A Blog About Compassion and Authenticity
We had a team day recently at The Wellbeing Collective – we each ran a session and had a meaningful and productive day together. At one point during the day, we got into a discussion about authenticity – how we show it; our attitude towards others; positive and negative experiences we have had. Here are some of the themes and thoughts that came up for us:
Many of us have been in situations where we have been made to feel uncomfortable, unintentionally or not. In situations like this, we often resort to keeping quiet and making ourselves as unnoticeable as possible. We have received a reaction from others that makes us feel excluded or out of sorts with ourselves so we try to make ourselves unseen for the rest of the event.
Some of us may try to adapt, based on the feedback we have been given, in order to still fit in as best we can. This could look like censoring what others showed dislike to, reciprocating their behaviour, agreeing with their opinions, making jokes that mirror their sense of humour, etc. It is rare for us to continue this behaviour beyond this situation because of how mentally tiring it is for us to reject our natural reactions and calculate what we deem “better” responses.
Negative experiences or comments we receive with regards to being authentically ourselves, most of the time, don’t change us internally. We still know what our natural thoughts and behaviours would be in social settings. However, they can leave us feeling awkward or hesitant to be who we are – these experiences don’t change our personality: they just change how much of it we choose to share.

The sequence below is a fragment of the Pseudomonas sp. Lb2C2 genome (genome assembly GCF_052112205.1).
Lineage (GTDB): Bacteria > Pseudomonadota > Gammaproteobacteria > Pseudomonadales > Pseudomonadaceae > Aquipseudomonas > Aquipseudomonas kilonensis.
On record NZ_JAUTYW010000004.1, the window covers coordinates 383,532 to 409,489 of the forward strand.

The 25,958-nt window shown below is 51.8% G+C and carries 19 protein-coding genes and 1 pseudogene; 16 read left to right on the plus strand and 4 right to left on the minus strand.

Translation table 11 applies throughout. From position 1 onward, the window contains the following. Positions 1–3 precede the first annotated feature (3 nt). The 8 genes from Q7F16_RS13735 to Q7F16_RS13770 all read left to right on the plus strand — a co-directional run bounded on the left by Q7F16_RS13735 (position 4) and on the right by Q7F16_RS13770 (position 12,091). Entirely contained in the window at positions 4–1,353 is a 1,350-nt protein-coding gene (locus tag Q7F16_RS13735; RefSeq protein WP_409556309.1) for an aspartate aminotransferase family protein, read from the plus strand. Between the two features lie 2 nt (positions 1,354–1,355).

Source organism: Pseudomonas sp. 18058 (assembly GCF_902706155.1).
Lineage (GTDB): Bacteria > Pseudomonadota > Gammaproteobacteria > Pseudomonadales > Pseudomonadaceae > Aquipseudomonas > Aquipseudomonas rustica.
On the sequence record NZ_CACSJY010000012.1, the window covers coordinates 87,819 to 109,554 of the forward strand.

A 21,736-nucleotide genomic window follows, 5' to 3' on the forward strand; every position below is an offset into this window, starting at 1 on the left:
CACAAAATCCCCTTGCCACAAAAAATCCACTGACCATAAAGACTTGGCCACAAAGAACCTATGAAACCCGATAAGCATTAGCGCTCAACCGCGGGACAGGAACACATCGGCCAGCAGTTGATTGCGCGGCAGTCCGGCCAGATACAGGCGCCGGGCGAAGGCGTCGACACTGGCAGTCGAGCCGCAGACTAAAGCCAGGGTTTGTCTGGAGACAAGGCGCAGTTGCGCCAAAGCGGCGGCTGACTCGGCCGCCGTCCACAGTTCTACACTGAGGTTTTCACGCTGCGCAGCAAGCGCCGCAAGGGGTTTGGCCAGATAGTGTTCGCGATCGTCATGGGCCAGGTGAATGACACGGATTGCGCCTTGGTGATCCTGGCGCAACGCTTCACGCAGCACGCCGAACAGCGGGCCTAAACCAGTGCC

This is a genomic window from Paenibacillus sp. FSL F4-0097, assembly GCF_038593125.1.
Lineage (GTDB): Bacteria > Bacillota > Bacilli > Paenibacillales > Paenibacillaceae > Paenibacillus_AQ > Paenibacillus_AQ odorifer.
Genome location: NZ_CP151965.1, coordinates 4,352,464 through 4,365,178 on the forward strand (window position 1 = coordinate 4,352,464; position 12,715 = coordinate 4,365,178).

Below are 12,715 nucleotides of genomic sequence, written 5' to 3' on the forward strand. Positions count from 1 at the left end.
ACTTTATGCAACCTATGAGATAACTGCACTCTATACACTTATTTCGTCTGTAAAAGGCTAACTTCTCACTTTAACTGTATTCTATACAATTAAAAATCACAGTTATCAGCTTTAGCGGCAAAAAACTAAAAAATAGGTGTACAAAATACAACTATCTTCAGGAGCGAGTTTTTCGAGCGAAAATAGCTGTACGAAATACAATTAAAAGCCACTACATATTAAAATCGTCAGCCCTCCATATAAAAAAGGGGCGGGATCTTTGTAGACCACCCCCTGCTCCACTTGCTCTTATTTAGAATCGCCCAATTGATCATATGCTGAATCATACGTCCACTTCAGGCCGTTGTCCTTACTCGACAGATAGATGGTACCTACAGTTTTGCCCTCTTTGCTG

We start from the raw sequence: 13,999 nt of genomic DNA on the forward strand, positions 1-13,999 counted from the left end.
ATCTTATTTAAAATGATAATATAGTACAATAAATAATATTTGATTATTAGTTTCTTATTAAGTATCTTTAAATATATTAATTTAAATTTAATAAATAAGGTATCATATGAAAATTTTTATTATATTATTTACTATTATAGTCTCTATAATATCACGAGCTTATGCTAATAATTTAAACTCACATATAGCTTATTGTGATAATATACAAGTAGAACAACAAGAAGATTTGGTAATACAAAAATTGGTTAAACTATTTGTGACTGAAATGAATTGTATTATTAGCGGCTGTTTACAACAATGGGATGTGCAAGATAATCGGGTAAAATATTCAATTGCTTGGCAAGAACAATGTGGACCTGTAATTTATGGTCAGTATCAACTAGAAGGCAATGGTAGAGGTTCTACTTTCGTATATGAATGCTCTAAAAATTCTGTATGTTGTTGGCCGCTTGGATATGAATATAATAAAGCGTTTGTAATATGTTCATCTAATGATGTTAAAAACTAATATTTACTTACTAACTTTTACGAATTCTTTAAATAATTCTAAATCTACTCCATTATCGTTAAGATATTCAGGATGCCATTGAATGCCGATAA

On a more positive note, many of us have also been in situations where we have felt encouraged to show our authenticity. Again, this might have been unintentional, but it has a significant impact on us mentally. One of my colleagues described this as ‘a golden moment of feedback’.
We all agreed that you don’t have to have had a history of negative experiences for a positive one to boost your self-confidence considerably. We can feel self-doubt or even shame about aspects of ourselves that no one else has ever pointed out to us. Sometimes, we create stories in our heads or make assumptions about how others perceive us without much evidence. When we are in places like this, a supportive remark from someone else can be a standout moment for us. It can have a massive impact and be remembered years down the line.
Showing Others Support
We can offer anyone support – our relationship to them doesn’t matter. If you are close to that person (maybe a friend, colleague or family member), it is more likely for your intentions to be conscious. For example, you may already be aware that they are struggling to be themselves in certain environments, so you have a sit-down conversation with them where you give them some advice and talk through their fears with them.
As a stranger, you are unlikely to ever know the true impact you had on someone. Regardless of this, it is always worth showing others compassion, not passing judgement and making people feel welcome and comfortable in your company. It doesn’t really matter if you made them feel better for an hour, a day or if you had no impact on them at all – everyone benefits from kindness.
Kindness and support come in many different forms: it could look like asking questions and showing interest in someone’s hobbies; it could look like bringing someone into a conversation by introducing them to the group; it could look like giving a compliment.
Our team concluded our discussion by agreeing that it is definitely important to be aware of the impact we can have on others and to choose to use this positively.
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